29. He who shall eat unworthily, eateth judgment to himself. He had previously pointed out in express terms the heinousness of the crime, when he said that those who should eat unworthily would be guilty of the body and blood of the Lord. Now he alarms them, by denouncing punishment; for there are many that are not affected with the sin itself, unless they are struck down by the judgment of God. This, then, he does, when he declares that this food, otherwise health-giving, will turn out to their destruction, and will be converted into poison to those that eat unworthily.
He adds the reason—because they distinguish not the Lord’s body, that is, as a sacred thing from a profane. “They handle the sacred body of Christ with unwashen hands, (Mark 7:2,) nay more, as if it were a thing of nought, they consider not how great is the value of it. They will therefore pay the penalty of so dreadful a profanation.” Let my readers keep in mind what I stated a little ago, that the body is presented to them, though their unworthiness deprives them of a participation in it.
For this cause, etc. After having treated in a general way of unworthy eating, and of the kind of punishment that awaits those who pollute this sacrament, he now instructs the Corinthians as to the chastisement which they were at that time enduring. It is not known whether a pestilence was raging there at that time, or whether they were labouring under other kinds of disease. However it may have been as to this, we infer from Paul’s words, that the Lord had sent some scourge upon them for their correction. Nor does Paul merely conjecture, that it is on that account that they are punished, but he affirms it as a thing that was perfectly well known by him. He says, then, that many lay sick—that many were kept long in a languishing condition, and that many had died, in consequence of that abuse of the Supper, because they had offended God. By this he intimates, that by diseases and other chastisements from God, we are admonished to think of our sins; for God does not afflict us without good reason, for he takes no pleasure in our afflictions.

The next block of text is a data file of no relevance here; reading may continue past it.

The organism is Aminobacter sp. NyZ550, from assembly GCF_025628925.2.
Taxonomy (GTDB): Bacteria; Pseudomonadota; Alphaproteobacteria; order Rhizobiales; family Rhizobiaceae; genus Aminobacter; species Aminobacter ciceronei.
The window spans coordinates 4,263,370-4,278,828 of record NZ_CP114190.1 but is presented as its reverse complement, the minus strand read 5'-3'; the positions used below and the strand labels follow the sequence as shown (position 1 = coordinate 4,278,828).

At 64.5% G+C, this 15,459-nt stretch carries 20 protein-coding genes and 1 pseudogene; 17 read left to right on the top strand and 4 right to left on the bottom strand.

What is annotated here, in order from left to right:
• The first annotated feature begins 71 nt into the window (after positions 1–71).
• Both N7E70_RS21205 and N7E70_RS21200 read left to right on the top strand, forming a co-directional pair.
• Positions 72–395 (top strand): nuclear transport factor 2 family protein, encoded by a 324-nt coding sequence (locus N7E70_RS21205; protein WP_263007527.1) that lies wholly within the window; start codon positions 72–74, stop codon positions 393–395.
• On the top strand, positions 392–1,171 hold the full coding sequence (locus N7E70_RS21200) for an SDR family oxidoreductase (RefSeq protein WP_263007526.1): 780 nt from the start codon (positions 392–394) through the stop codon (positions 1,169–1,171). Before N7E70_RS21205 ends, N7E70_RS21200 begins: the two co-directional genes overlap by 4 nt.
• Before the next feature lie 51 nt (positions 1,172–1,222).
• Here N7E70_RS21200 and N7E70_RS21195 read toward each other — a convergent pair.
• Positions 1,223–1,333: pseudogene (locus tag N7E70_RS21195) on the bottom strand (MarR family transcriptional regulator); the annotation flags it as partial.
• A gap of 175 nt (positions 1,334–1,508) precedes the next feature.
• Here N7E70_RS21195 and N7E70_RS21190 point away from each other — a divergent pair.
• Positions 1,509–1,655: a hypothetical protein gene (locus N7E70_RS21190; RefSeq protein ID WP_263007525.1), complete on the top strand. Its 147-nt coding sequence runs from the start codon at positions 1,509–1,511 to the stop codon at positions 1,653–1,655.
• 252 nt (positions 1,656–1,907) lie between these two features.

The subject is a copious and ample one; but let it suffice to advert to it here in a single word. If in Paul’s times an ordinary abuse of the Supper could kindle the wrath of God against the Corinthians, so that he punished them thus severely, what ought we to think as to the state of matters at the present day? We see, throughout the whole extent of Popery, not merely horrid profanations of the Supper, but even a sacrilegious abomination set up in its room. In the first place, it is prostituted to filthy lucre (1 Tim. 3:8) and merchandise. Secondly, it is maimed, by taking away the use of the cup. Thirdly, it is changed into another aspect, by its having become customary for one to partake of his own feast separately, participation being done away. Fourthly, there is there no explanation of the meaning of the sacrament, but a mumbling that would accord better with a magical incantation, or the detestable sacrifices of the Gentiles, than with our Lord’s institution. Fifthly, there is an endless number of ceremonies, abounding partly with trifles, partly with superstition, and consequently manifest pollutions. Sixthly, there is the diabolical invention of sacrifice, which contains an impious blasphemy against the death of Christ. Seventhly, it is fitted to intoxicate miserable men with carnal confidence, while they present it to God as if it were an expiation, and think that by this charm they drive off everything hurtful, and that without faith and repentance. Nay more, while they trust that they are armed against the devil and death, and are fortified against God by a sure defence, they venture to sin with much more freedom, and become more obstinate. Eighthly, an idol is there adored in the room of Christ. In short, it is filled with all kinds of abomination.
Nay even among ourselves, who have the pure administration of the Supper restored to us, in virtue of a return, as it were, from captivity, how much irreverence! How much hypocrisy on the part of many! What a disgraceful mixture, while, without any discrimination, wicked and openly abandoned persons intrude themselves, such as no man of character and decency would admit to common intercourse! And yet after all, we wonder how it comes that there are so many wars, so many pestilences, so many failures of the crop, so many disasters and calamities—as if the cause were not manifest! And assuredly, we must not expect a termination to our calamities, until we have removed the occasion of them, by correcting our faults.
—John Calvin, Commentaries on the Epistles of Paul the Apostle to the Corinthians, vol. 1 (Bellingham, WA: Logos Bible Software, 2010), 388–92.